Album artwork for Icky Mettle by Archers Of Loaf

No single trend in 1990s indie rock can be traced back to Archers of Loaf. They weren't quite "lo-fi," they weren't quite "slackers," their guitars weren't quite "noisy" and their drums weren't quite "mathy." Eric Bachmann's vocals were gritty and visceral, but his lyrics were oblique and cerebral. Archers of Loafthrived on subtle contradictions, on purposeful vagaries, on tentative gestures delivered with utmost conviction. They released increasingly adventurous records for five years, and broke up with minimal drama or fanfare. This perfectly captures the energy of the band's early days, from their slapdash first singles to the scrappybrilliance of Icky Mettle itself to the more honed recordings that followed. Released on the heels of some well-received singles and a buzzed-about performance at the CMJ Music Marathon in New York, Icky Mettle was a hotly anticipated debut. To say it starts on a strong note would be an understatement; opener Web in Front is quite simply among the finest indie rock songs everwritten. That a song whose lyrics are all but impossible to parse literally comes off as so immediate and relatable speaks both to Bachmann's skill with words-as-sounds, and to his bandmates' ability to put force and nuance behind his voice. Much of the credit here belongs to guitarist Eric Johnson, whose melodic and fluttery guitar parts seem to hammer the very emotional notes that Bachmann's words intentionally skirt. The second disc compiles the excellent Vs. the Greatest of All Time EP and the early singles that were previously included on the Speed of Cattle compilation. The five songs from Vs. the Greatest of All Time hint at the more spacious and muscular sound that the band would cultivate on their sophomore LP, Vee Vee, while early 7" versions of Wrong and Web in Front are disjointed and flaccid previews of their album counterparts. Uncertainty has never sounded so much like a rallying cry.

Archers Of Loaf

Icky Mettle

Merge Records
Album artwork for Icky Mettle by Archers Of Loaf
LP

£27.99

Gatefold Sleeve with Foil Detail plus 14 Extra Digital Tracks with Download.

Black
Includes download code
Released 21/07/2023Catalogue Number

MRG415LP

Album artwork for Icky Mettle by Archers Of Loaf
CDx2

£12.99

Digipack. With Bonus CD featuring 14 tracks.

Released 13/12/2019Catalogue Number

MRG415CD

Archers Of Loaf

Icky Mettle

Merge Records
Album artwork for Icky Mettle by Archers Of Loaf
LP

£27.99

Gatefold Sleeve with Foil Detail plus 14 Extra Digital Tracks with Download.

Black
Includes download code
Released 21/07/2023Catalogue Number

MRG415LP

Album artwork for Icky Mettle by Archers Of Loaf
CDx2

£12.99

Digipack. With Bonus CD featuring 14 tracks.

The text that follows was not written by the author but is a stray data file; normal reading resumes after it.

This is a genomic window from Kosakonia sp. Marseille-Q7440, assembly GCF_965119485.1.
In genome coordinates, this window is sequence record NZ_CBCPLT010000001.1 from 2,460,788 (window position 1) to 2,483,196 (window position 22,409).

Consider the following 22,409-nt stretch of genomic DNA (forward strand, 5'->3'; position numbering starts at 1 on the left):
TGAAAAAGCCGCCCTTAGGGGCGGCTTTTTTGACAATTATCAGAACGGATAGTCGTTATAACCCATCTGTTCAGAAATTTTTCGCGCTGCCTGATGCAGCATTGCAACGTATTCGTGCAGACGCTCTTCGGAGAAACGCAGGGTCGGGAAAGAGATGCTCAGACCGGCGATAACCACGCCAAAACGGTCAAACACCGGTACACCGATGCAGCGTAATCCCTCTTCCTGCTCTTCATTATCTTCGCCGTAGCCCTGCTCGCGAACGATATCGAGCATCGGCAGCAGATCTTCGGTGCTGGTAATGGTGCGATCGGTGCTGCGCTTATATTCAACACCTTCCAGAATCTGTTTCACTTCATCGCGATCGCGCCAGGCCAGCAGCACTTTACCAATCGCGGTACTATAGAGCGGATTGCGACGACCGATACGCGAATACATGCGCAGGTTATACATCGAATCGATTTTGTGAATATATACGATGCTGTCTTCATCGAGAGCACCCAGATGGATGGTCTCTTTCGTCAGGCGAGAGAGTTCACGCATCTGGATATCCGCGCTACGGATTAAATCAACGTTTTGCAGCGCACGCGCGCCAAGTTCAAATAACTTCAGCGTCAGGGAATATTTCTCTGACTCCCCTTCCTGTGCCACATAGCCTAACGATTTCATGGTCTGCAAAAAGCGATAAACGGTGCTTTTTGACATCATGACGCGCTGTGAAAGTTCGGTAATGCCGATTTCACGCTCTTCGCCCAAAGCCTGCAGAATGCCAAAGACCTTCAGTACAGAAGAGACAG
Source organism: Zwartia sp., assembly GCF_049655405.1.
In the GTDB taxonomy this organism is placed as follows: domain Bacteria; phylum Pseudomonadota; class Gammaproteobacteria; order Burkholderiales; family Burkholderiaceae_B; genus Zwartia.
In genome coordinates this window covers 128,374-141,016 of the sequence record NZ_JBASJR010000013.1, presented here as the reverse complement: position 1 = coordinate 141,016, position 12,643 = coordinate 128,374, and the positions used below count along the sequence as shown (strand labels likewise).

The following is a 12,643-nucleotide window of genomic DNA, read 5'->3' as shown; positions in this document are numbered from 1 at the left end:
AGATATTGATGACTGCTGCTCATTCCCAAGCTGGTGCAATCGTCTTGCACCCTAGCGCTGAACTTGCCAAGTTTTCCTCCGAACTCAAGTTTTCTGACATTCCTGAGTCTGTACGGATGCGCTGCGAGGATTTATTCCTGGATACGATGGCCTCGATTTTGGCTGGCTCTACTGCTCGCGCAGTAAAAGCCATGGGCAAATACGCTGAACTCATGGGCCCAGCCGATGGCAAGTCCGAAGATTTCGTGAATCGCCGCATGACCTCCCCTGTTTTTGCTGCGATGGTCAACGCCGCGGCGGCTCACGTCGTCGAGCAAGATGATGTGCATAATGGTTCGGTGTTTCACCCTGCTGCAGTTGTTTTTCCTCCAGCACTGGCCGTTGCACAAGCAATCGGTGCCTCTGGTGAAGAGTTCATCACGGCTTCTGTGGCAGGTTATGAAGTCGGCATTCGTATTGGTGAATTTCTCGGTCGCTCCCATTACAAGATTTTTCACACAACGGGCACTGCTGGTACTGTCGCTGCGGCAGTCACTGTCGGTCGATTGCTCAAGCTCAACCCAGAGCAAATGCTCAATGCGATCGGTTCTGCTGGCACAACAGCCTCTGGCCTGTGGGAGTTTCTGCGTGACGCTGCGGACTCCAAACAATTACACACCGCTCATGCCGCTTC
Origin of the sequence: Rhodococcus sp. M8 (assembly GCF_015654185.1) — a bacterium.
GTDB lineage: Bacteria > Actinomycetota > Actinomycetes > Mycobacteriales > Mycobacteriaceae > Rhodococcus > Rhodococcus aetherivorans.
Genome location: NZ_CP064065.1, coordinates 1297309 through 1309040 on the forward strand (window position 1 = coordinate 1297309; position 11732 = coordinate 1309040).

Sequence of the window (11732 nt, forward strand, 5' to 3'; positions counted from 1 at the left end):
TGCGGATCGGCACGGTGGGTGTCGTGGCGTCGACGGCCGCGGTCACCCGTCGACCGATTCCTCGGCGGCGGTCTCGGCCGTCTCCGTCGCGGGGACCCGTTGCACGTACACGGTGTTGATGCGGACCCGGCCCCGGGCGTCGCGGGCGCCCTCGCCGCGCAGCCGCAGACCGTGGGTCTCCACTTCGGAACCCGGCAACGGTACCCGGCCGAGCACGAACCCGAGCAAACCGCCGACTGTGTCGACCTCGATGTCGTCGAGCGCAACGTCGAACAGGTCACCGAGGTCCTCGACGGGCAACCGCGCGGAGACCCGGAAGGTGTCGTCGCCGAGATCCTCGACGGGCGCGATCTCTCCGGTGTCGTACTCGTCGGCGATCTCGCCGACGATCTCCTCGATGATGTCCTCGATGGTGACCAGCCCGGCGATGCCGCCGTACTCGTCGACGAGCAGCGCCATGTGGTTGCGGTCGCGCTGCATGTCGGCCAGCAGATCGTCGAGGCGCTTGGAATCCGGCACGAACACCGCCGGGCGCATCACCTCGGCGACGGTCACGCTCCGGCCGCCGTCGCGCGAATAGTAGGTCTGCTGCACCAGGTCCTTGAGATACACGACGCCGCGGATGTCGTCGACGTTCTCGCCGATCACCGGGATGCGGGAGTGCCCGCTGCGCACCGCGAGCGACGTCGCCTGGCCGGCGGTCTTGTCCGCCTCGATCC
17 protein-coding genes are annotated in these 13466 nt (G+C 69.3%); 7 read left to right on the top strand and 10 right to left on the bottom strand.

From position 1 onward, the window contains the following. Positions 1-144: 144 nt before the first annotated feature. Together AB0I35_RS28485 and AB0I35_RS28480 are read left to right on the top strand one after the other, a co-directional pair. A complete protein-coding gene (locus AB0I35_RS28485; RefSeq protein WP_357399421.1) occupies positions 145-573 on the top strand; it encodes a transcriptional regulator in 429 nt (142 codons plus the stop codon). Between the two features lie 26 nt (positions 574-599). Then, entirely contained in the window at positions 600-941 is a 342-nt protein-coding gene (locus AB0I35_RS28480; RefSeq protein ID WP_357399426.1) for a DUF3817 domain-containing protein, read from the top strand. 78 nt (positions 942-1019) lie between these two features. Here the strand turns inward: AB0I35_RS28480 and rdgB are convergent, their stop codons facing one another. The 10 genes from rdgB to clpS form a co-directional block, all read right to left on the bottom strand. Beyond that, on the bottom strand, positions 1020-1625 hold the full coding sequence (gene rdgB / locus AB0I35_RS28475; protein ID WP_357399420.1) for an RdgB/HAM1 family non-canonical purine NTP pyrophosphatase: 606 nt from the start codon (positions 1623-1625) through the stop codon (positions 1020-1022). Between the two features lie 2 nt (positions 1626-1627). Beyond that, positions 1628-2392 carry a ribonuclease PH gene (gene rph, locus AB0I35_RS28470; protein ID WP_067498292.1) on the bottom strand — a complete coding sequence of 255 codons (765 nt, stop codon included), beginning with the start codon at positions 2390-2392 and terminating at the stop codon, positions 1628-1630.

Released 13/12/2019Catalogue Number

MRG415CD

No single trend in 1990s indie rock can be traced back to Archers of Loaf. They weren't quite "lo-fi," they weren't quite "slackers," their guitars weren't quite "noisy" and their drums weren't quite "mathy." Eric Bachmann's vocals were gritty and visceral, but his lyrics were oblique and cerebral. Archers of Loafthrived on subtle contradictions, on purposeful vagaries, on tentative gestures delivered with utmost conviction. They released increasingly adventurous records for five years, and broke up with minimal drama or fanfare. This perfectly captures the energy of the band's early days, from their slapdash first singles to the scrappybrilliance of Icky Mettle itself to the more honed recordings that followed. Released on the heels of some well-received singles and a buzzed-about performance at the CMJ Music Marathon in New York, Icky Mettle was a hotly anticipated debut. To say it starts on a strong note would be an understatement; opener Web in Front is quite simply among the finest indie rock songs everwritten. That a song whose lyrics are all but impossible to parse literally comes off as so immediate and relatable speaks both to Bachmann's skill with words-as-sounds, and to his bandmates' ability to put force and nuance behind his voice. Much of the credit here belongs to guitarist Eric Johnson, whose melodic and fluttery guitar parts seem to hammer the very emotional notes that Bachmann's words intentionally skirt. The second disc compiles the excellent Vs. the Greatest of All Time EP and the early singles that were previously included on the Speed of Cattle compilation. The five songs from Vs. the Greatest of All Time hint at the more spacious and muscular sound that the band would cultivate on their sophomore LP, Vee Vee, while early 7" versions of Wrong and Web in Front are disjointed and flaccid previews of their album counterparts. Uncertainty has never sounded so much like a rallying cry.